Aaron Rodgers 'surprised' by pick of Jordan Love, admits finishing career with Packers may be out of his control
On Aug. 30, 2018, Aaron Rodgers got on a conference call to talk about a four-year, $176 million contract extension that – on paper – had him playing in green and gold through age 40. He spoke often of commitment and legacy, but he also remained rooted with the harsh reality of how his career started: being drafted with Brett Favre still on the roster.
“I want to go out and prove that I’m still an elite payer in this league, and if I do that then I’ll feel good I’ve got the opportunity to finish my career in Green Bay,” the Packers quarterback said in 2018. “But I’m definitely not arrogant in the mindset that it would never happen to me. It happened to Favrey, it can happen to any of us.”
In April, just shy of 20 months after Rodgers signed that contract, the Packers traded up in the first round of the draft to take Utah State quarterback Jordan Love.
Rodgers admitted that, watching from home with the rest of the country, he was surprised and less than thrilled with the pick of Love largely because it meant Rodgers may not finish his career as a member of the Packers.
“It is definitely telling at this point that is truly something that’s out of my control,” Rodgers said in a conference call Friday. “What I can control is how I play and making that decision at some point a very hard one.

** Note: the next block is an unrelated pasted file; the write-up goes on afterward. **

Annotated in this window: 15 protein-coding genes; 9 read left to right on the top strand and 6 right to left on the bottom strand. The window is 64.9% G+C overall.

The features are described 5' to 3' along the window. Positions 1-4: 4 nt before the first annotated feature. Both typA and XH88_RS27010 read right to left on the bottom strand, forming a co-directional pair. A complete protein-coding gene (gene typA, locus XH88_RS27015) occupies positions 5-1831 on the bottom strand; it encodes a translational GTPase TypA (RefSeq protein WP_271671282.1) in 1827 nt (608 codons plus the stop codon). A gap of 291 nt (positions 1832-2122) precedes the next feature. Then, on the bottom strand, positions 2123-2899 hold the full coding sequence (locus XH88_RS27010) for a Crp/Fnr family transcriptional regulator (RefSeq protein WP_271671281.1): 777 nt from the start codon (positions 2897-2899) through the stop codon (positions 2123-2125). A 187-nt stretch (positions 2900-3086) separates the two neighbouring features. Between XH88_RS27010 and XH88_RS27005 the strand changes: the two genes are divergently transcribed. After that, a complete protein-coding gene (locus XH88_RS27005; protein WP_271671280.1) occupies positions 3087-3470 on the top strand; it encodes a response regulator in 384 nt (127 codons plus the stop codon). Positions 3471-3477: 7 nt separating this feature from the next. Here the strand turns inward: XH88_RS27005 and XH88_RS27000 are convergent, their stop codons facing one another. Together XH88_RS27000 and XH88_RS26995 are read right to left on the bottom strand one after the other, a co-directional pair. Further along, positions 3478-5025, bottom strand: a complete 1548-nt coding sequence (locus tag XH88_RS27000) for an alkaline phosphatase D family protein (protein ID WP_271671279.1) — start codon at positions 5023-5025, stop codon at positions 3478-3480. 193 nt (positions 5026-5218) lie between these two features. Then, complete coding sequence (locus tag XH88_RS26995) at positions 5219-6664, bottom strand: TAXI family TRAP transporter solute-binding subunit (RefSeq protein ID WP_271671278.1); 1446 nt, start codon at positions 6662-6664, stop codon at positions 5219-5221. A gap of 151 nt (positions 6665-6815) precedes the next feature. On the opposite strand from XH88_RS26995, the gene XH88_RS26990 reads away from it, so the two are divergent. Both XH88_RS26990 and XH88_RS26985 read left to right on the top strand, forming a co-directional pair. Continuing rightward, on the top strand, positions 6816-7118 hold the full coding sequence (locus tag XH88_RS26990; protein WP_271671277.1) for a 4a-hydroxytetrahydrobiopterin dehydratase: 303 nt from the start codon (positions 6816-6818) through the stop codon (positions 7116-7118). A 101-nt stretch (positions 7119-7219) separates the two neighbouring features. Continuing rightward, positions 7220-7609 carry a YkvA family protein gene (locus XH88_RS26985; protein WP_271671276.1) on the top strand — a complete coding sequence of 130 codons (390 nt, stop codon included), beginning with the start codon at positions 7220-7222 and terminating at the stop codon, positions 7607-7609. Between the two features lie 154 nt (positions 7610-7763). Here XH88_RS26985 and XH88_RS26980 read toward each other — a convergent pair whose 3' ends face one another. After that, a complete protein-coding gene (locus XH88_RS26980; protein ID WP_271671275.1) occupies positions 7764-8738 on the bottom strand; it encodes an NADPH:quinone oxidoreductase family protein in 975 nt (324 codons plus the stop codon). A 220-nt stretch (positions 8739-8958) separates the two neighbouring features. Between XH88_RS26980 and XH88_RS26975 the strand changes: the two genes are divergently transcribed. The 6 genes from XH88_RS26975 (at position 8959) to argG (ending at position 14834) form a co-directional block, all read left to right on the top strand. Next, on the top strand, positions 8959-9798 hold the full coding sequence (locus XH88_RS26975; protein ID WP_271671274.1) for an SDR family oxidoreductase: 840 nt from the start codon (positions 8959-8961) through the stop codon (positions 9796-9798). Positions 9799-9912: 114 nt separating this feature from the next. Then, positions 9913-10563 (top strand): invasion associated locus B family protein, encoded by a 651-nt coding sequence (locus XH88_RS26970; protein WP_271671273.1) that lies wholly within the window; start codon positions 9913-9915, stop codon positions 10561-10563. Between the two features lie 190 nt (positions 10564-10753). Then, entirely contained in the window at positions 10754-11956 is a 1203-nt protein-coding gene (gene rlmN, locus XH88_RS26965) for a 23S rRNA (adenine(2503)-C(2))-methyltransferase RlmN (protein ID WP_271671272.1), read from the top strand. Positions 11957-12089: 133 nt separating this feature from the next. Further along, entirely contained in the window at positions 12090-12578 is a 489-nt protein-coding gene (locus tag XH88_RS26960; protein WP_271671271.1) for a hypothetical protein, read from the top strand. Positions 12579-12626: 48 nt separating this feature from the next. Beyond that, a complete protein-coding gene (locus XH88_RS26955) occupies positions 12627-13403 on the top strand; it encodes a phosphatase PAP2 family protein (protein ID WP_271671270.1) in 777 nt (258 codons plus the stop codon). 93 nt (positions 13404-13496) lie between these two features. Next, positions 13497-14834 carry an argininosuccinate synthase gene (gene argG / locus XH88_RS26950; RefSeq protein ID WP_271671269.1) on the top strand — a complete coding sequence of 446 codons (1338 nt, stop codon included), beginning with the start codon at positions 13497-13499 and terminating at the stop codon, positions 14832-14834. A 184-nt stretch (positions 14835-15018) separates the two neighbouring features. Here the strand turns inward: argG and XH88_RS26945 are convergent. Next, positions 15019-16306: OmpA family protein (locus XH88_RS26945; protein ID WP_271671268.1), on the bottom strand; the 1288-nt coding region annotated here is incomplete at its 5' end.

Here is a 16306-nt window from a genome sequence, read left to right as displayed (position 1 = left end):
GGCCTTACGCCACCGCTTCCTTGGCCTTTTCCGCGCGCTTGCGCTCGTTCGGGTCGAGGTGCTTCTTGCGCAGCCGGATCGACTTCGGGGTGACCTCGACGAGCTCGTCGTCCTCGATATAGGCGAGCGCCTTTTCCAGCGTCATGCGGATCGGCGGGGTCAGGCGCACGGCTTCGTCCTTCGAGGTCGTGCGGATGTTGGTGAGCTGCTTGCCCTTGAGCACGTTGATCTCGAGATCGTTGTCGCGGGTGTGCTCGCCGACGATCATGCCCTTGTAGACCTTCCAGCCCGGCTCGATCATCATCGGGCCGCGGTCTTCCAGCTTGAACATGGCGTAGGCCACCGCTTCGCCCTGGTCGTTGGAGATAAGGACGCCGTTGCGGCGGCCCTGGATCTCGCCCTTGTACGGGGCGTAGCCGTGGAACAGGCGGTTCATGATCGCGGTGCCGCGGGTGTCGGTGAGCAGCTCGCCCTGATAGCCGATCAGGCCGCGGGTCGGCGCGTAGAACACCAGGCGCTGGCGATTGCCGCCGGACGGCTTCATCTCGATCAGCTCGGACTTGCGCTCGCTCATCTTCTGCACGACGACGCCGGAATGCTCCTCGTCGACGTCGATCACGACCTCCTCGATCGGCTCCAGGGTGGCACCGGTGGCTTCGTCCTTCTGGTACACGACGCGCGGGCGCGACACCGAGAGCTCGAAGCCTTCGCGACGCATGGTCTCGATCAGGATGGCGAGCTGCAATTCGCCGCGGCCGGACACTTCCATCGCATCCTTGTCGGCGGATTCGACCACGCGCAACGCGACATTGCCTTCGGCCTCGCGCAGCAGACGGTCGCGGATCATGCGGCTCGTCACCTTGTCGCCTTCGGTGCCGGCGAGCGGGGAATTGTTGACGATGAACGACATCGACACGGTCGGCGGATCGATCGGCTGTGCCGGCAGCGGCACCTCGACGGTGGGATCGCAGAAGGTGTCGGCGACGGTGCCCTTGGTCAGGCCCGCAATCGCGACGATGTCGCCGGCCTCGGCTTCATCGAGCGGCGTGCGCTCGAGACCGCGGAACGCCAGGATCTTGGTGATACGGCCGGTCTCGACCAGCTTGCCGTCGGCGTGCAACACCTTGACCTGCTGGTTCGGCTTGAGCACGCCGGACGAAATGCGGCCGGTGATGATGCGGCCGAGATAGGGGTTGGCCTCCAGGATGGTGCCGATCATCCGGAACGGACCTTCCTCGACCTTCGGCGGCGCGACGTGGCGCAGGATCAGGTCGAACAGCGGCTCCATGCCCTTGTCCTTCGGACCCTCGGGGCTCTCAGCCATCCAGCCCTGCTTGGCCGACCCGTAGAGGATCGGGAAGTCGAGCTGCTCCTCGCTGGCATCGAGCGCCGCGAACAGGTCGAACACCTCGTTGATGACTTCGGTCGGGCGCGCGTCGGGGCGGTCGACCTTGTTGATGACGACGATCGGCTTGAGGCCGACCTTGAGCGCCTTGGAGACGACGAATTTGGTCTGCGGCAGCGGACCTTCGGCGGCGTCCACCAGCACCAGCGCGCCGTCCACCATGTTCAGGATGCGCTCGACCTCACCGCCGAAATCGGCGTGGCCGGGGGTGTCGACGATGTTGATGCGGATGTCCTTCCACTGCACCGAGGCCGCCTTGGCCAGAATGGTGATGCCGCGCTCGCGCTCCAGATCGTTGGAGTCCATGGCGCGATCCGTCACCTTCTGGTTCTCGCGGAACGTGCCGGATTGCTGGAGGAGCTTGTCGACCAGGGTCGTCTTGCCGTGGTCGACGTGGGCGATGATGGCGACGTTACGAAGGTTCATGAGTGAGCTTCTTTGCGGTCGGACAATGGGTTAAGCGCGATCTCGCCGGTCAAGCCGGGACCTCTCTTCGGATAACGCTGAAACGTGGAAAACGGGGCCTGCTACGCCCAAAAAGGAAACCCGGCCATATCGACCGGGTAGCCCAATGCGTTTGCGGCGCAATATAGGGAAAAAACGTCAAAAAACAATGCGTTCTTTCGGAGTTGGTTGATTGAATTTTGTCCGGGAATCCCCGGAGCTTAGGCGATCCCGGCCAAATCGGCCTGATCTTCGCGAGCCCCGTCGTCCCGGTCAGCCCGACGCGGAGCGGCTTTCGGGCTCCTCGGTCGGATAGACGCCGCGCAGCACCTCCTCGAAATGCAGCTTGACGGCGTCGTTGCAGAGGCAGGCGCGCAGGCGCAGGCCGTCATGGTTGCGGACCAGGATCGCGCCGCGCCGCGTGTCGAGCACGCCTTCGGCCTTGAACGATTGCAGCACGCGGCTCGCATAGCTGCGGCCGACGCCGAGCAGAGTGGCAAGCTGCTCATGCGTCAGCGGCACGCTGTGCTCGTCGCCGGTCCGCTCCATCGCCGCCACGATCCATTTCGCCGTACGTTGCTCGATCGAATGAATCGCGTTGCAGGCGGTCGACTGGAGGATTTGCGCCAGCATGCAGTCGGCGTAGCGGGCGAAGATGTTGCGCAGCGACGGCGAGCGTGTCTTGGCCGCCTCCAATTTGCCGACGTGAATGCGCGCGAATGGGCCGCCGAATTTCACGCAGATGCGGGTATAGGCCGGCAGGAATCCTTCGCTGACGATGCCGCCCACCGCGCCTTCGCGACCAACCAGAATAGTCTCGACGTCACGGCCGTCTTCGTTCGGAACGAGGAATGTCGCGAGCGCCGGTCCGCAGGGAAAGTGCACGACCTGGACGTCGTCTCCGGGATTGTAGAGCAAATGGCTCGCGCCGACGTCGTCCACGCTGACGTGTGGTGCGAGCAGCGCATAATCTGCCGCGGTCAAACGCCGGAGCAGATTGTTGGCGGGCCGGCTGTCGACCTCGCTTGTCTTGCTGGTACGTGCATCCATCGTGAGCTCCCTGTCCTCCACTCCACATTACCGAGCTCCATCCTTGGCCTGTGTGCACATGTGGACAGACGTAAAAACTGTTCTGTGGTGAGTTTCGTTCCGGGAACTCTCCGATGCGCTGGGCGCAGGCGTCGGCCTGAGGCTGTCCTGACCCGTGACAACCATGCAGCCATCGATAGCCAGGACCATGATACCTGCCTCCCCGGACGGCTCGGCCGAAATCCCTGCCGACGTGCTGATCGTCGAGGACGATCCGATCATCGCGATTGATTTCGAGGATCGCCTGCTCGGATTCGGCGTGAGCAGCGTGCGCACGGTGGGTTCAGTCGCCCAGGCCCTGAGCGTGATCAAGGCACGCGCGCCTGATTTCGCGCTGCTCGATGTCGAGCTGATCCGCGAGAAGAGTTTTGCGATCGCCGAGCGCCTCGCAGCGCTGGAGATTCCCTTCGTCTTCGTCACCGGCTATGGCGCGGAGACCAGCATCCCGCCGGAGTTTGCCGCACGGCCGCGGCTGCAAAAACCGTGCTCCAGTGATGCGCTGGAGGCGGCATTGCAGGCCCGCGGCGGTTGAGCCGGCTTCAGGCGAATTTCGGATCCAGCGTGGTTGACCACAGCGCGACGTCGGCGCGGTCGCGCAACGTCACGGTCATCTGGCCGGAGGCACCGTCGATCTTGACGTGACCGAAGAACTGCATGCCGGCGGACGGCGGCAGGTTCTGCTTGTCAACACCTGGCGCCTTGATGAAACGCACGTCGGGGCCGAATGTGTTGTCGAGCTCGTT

"You know, if I were to retire in the organization’s timetable, then it’s an easy decision. But if there comes a time where I feel like I can still play at a high level and my body feels great, you know, then there’s other guys that have gone on and played elsewhere.”
Rodgers, of course, saw it first-hand when the Packers traded Favre to the New York Jets to clear a path for him in August 2008.
“I think it was more the surprise of the pick based on my own feelings of wanting to play into my 40s and really the realization that it does change the controllables a little bit, because as much as I feel confident in my abilities and what I can accomplish and what we can accomplish, there are some new factors that are out of my control,” Rodgers said.
“And so my sincere desire to start and finish with the same organization, just as it has with many other players over the years, may not be a reality at this point. And as much as I understand the organization’s future outlook and wanting to make sure they’re thinking about the team now and down the line, and I respect that, at the same time, I still believe in myself and have a strong desire to play into my 40s. And I’m just not sure how that all works together at this point.”
Rodgers harbors no ill feelings toward Love and said he looked forward to developing their relationship, but he reiterated a point that Packers general manager Brian Gutekunst and head coach Matt LaFleur made post-draft – that the two-time most valuable player doesn’t need any additional motivation to perform from a backup quarterback.
Perhaps more importantly, Rodgers didn’t express any resentment toward the selection in general – hearkening to his 2018 extension call when he noted it is Gutekunst’s job to make decisions in the best interests of the team.
“I understand,” Rodgers said. “The organization is thinking not only about the present but about the future. And I respect that. I understand that's their focus and their mindset and obviously they thought that he was such a great talent that they needed to go up and get him.
"So like I said, generally surprised, but it’s what those guys are paid to do, to put together a roster for now and for the future as well.”